I recently defended my doctoral thesis with the title
Optimization and Learning Algorithms for Dynamic Locmotion of Walking Robots.
Here is the abstract of my thesis:
Robots hold the promise of becoming useful helpers for many dangerous, laborious, or unpleasant tasks. One significant barrier to the ubiquitous use of robotic assistants today is the difficulty of programming sufficiently intelligent behavior that would allow for autonomous operation. The present thesis focuses on the challenges relating to automatic motion planning and control, which is an essential aspect of the autonomous behavior of any mobile robot. We showcase our developed solutions primarily on quadrupedal walking robots, as legged locomotion offers the necessary versatility to accomplish tasks in many natural and human-made environments.
The complexity of walking robots calls for an automatic control approach that handles high-dimensional and nonlinearly coupled dynamics with minimal human involvement. In this work, we derive several theoretical insights and subsequently develop practical algorithms for legged locomotion that are applicable to a large variety of systems. Contrary to many state-of-the-art methods that separate the planning and control aspects, our approach takes a holistic view of the locomotion problem in order to use the entire dynamics of a system. We leverage both optimal control and machine learning techniques to efficiently generate whole-body walking motions in real-time without relying on preceding footstep planners.
In the first chapters of this thesis, we devise an optimal control approach for generating motion plans that utilize the system’s full dynamic capabilities and do not require a pre-specified contact sequence. We demonstrate that a hard contact model can be incorporated into an efficient optimization scheme to form a contact-implicit planning algorithm. The resulting motions are physically feasible and can exploit sliding contacts if it is expedient for the task. Expanding on the idea of creating trajectories under realistic dynamical constraints, we develop a second algorithm based on a stochastic system model. The ensuing method can discover stable walking motions in environments with only sparse footholds by sampling feasible trajectories. Unlike other stochastic optimal control approaches, our method can handle constraints like standard optimal control while also leveraging data-driven methods to improve sampling efficiency. Through conducting hardware experiments we verify the performance of both algorithms under realistic conditions.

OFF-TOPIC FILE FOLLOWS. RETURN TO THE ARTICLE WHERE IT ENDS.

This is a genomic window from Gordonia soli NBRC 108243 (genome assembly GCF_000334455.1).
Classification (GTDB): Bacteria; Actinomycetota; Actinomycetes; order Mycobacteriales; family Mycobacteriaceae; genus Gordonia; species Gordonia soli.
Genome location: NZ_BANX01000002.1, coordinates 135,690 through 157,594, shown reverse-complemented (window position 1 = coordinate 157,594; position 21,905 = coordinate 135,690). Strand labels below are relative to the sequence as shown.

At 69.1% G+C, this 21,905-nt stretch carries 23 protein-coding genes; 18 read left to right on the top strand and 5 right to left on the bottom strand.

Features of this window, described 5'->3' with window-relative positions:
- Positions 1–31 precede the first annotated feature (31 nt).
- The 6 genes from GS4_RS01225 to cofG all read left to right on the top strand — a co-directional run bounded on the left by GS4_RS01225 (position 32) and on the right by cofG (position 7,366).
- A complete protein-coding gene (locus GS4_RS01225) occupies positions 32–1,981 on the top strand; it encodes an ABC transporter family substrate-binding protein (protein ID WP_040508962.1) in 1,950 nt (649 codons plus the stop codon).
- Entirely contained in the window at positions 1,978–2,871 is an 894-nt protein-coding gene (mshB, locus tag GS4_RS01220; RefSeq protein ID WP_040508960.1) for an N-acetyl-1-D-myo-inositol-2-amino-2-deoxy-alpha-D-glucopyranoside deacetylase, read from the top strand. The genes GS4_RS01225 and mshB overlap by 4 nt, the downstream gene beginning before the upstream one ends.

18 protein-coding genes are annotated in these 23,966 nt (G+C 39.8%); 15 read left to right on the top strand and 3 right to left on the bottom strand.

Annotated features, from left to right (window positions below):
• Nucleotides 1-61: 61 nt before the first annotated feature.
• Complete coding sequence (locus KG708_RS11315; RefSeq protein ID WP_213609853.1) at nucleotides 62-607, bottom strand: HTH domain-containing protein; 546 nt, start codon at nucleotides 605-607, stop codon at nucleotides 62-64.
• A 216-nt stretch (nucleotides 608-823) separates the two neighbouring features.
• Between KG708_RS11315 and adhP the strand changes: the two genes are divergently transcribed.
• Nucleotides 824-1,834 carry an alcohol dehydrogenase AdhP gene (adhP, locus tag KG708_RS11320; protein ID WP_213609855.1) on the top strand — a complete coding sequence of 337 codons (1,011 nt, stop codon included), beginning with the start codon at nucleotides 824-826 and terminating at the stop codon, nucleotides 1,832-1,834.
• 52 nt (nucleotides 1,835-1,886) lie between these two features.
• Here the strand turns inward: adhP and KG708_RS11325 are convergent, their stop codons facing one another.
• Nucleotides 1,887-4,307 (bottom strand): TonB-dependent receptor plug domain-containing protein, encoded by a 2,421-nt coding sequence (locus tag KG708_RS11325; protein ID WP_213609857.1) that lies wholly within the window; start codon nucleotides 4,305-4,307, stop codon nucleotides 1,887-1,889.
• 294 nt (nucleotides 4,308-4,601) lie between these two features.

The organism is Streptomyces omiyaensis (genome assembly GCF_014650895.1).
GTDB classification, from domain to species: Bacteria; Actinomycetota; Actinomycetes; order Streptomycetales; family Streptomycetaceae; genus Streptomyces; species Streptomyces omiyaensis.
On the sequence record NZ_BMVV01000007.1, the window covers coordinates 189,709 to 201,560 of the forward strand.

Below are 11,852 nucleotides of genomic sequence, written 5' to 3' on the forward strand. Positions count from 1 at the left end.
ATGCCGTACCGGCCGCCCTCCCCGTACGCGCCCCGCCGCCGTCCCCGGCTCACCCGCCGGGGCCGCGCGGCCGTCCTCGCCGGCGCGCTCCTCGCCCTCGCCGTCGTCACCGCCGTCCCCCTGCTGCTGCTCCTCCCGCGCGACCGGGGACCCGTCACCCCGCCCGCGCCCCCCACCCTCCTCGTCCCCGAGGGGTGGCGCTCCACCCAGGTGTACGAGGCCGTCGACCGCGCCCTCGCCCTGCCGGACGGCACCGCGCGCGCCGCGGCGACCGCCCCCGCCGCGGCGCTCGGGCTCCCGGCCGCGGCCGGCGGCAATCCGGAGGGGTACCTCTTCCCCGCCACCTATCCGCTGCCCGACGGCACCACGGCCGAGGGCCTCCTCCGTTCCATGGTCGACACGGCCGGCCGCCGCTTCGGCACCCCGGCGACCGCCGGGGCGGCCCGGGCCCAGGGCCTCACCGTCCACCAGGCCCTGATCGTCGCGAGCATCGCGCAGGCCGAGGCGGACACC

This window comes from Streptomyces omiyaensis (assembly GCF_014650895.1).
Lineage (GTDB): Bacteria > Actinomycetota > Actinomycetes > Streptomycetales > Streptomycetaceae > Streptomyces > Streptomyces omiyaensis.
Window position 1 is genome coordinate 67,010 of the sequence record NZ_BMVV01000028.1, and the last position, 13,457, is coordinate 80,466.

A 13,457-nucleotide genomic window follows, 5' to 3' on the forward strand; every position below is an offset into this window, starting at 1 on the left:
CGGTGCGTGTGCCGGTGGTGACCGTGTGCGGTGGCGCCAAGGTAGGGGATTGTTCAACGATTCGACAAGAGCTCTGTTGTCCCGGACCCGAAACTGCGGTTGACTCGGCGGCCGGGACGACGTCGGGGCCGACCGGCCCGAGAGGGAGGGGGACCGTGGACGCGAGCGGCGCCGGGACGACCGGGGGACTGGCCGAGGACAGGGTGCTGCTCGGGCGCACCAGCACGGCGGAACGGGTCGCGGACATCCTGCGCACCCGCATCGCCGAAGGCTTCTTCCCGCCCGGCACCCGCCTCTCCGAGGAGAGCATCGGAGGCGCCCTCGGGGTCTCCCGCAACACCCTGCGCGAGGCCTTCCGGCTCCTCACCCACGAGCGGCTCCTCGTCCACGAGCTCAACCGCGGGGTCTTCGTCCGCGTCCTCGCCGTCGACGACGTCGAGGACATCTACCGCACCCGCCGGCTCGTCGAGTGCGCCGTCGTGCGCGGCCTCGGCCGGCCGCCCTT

One of the practical challenges of our (stochastic) optimal control schemes is the computational complexity at runtime. The necessary powerful onboard computers can cause significant energy expenditure and reduce the payload of the system. To address this issue, the last part of this thesis presents a method for extracting the capabilities of an optimal control algorithm into a neural network. We show that optimal control theory naturally suggests a suitable loss function for policy search that can be minimized with standard machine learning tools. The procedure shifts the computational burden of optimal control into an offline training phase while online control is reduced to a mere evaluation of the learned policy. Our experiments show that the extracted policy exhibits similar performance as the original optimal controller.
This work was supported by Intel Labs, the Swiss National Science Foundation(SNF) through project 166232, 188596, the National Centre of Competence in Research Robotics (NCCR Robotics), and the European Union’s Horizon2020 research and innovation program under grant agreement No 780883. This work was conducted as part of ANYmal Research, a community to advance legged robotics.